New Wi-Fi attack cracks WPA2 passwords with ease

The common Wi-Fi security standard is no longer as secure as you think.
Written by Charlie Osborne, Contributing Writer

A new way to compromise the WPA/WPA2 security protocols has been accidentally discovered by a researcher investigating the new WPA3 standard.

The attack technique can be used to compromise WPA/WPA2-secured routers and crack Wi-Fi passwords which have Pairwise Master Key Identifiers (PMKID) features enabled.

Security researcher and developer of the Hashcat password cracking tool Jens "Atom" Steube made the discovery and shared the findings on the Hashcat forum earlier this month.

At the time, Steube was investigating ways to attack the new WPA3 security standard. Announced in January by industry body the Wi-Fi Alliance, WPA3 is the latest refresh of the Wi-Fi standard.

WPA3 aims to enhance user protection, especially when it comes to open Wi-Fi networks and hotspots commonly found in public spaces, bars, and coffee shops. The new standard will utilize individualized data encryption to scramble connections -- as well as new protections against brute-force attempts to crack passwords.

However, the aging WPA2 standard has no such protection.

According to the researcher, the new attack method does not rely on traditional methods used to steal Wi-Fi passwords. Currently, the most popular method is to wait until a user connects to Wi-Fi, wait for the four-way authentication handshake to take place, and capture this information in order to brute-force the password in use.

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Instead, the new technique is performed on the Robust Security Network Information Element (RSN IE) of a single EAPOL frame.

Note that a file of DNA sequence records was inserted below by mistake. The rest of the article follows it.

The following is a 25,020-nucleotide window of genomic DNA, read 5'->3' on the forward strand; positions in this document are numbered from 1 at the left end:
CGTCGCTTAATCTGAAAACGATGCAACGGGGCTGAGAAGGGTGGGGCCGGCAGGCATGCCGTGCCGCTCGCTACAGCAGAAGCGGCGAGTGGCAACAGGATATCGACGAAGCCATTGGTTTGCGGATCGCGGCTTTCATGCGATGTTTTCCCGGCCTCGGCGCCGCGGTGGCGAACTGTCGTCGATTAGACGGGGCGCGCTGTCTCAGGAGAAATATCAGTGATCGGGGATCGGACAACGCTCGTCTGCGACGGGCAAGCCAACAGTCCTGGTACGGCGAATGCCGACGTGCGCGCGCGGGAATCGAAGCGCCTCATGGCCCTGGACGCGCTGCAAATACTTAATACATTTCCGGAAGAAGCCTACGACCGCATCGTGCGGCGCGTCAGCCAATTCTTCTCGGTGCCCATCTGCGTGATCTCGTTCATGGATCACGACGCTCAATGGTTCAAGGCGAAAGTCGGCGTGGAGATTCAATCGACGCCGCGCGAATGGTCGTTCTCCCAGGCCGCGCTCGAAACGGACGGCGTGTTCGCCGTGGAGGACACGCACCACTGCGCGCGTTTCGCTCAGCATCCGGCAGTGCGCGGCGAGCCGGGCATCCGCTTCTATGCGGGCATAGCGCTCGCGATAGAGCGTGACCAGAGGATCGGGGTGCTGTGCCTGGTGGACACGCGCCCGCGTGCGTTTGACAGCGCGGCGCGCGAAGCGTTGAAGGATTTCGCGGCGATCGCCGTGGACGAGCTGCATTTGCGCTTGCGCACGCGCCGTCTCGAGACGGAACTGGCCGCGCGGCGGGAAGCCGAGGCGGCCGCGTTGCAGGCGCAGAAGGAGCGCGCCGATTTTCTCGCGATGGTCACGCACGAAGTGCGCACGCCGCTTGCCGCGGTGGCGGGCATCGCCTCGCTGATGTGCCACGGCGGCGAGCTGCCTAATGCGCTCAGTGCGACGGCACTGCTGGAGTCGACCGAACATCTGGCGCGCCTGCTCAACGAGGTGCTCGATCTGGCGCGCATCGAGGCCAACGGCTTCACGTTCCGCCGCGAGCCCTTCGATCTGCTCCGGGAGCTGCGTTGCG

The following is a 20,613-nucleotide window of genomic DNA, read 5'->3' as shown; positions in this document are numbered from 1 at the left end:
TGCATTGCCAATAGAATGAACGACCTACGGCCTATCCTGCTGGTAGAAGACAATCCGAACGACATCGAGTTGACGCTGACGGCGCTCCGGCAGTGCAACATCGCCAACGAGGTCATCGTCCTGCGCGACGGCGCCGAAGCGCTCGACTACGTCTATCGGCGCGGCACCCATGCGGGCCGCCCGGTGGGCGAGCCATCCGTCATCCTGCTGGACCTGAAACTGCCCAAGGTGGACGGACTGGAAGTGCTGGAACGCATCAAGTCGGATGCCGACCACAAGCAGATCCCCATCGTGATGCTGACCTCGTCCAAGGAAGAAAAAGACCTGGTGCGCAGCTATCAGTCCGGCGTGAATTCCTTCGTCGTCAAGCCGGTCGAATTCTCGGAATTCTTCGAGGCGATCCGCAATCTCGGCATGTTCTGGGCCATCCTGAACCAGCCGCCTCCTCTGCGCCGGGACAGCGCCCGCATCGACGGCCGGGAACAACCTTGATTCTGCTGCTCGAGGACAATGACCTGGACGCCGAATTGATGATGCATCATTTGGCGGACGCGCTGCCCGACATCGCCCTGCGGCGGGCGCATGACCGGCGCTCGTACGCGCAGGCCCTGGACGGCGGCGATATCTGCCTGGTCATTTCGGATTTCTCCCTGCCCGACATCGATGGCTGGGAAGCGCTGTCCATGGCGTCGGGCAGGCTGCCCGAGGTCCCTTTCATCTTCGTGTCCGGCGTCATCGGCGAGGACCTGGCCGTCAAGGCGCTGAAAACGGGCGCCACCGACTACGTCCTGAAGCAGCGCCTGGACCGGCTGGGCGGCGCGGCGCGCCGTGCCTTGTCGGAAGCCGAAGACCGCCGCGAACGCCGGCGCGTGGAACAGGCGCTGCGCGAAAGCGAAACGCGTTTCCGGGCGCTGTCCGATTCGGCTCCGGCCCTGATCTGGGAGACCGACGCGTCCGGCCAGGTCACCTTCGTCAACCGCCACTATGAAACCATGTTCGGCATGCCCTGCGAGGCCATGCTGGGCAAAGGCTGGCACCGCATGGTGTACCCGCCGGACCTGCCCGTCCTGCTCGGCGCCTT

The attack is clientless and does not require regular users to be involved at any stage. Information gathered is translated in regular hex encoded strings, which means that no special translation or output formats will thwart attackers or cause delays.

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If a Wi-Fi network is compromised through the technique, cyberattackers may be able to steal pre-shared login passwords, eavesdrop on communications and perform Man-in-The-Middle (MiTM) attacks.

"At this time, we do not know for which vendors or for how many routers this technique will work, but we think it will work against all 802.11i/p/q/r networks with roaming functions enabled (most modern routers)," Steube says.

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WPA3 is due to be released en masse this year, and once the protocol becomes firmly established, it will be far harder across the board for cyberattackers to compromise Wi-FI systems in order to extract passwords.

The attack will not work against WPA3, as Steube says it will be "much harder to attack because of its modern key establishment protocol," the use of "Simultaneous Authentication of Equals" (SAE).

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